Difference Between a Hutch and China Cabinet

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China cabinets are one piece and perform one function: display china.
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A china cabinet and hutch are often mistaken for each other in descriptions of these similar furniture types, but a china cabinet does not a hutch make. Each piece of furniture has different functions, and while you can display your treasured items inside a hutch that has glass-encased cabinets, a hutch has other functions as well.


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China Cabinets

Designed and built to protect and display formal dinnerware and flatware, china cabinets are so named because of the fine porcelain dinnerware invented and perfected by the Chinese more than a thousand years ago. Set up in a formal dining area or the living room, the glass-paneled wood-framed doors offer multiple display shelves for showing off family heirloom Noritake gold-rimmed Italian Rose china, Royal Albert English china or contemporary Bjorn Windblad Rosenthal Studio china.


The Hutch

The hutch, on the other hand, is a multipurpose piece of furniture that can be used almost anywhere in the house. Hutches typically have a freestanding unit that contains cabinets, a display case, or both, that sits atop its bottom half, which is what differentiates it from a china cabinet, which is made in one piece. The hutch's lower half has a countertop, cabinets or drawers. You can find china hutches -- different from china cabinets -- kitchen hutches and the buffet hutch.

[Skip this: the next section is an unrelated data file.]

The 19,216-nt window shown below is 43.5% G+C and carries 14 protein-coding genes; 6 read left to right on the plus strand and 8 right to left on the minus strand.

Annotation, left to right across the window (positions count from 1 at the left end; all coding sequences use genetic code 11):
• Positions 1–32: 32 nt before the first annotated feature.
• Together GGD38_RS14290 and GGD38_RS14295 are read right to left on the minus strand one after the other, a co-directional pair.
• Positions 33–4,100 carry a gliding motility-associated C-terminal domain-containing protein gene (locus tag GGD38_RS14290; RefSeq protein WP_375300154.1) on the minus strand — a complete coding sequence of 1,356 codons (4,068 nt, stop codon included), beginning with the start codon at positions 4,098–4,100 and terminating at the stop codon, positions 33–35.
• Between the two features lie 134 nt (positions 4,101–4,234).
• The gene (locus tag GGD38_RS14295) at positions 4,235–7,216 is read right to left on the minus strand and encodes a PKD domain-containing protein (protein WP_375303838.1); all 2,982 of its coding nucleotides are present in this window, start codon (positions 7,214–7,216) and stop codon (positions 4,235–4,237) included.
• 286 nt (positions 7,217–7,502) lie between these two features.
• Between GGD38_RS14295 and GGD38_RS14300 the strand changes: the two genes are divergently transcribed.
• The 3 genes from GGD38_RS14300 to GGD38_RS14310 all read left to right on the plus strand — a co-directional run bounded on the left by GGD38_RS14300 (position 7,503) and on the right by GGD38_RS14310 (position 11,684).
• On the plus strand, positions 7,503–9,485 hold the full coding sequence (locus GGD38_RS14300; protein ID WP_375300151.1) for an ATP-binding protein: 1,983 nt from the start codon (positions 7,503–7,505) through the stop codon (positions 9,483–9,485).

Formal Displays

Some people never use the china they display in their china cabinet, especially if they are collectors. When the china is used often, the cabinet is typically found inside a formal dining room. Families who use the china inside the cabinet typically save it for special occasions or holiday gatherings. Along with the china, you may also find crystal glasses reserved for those special events.


Early Hutches

The 18th and early 19th century hutches originally consisted of a tabletop set onto a base, which vertically pivoted to become the back of a settee or chair. This allowed the table to swing out of the way when it was not in use, especially when used in a multifunctional room. Some hutches even contained built-in desks with an area cutout for a chair. In the United Kingdom, china hutches are typically referred to as a Welsh dresser.


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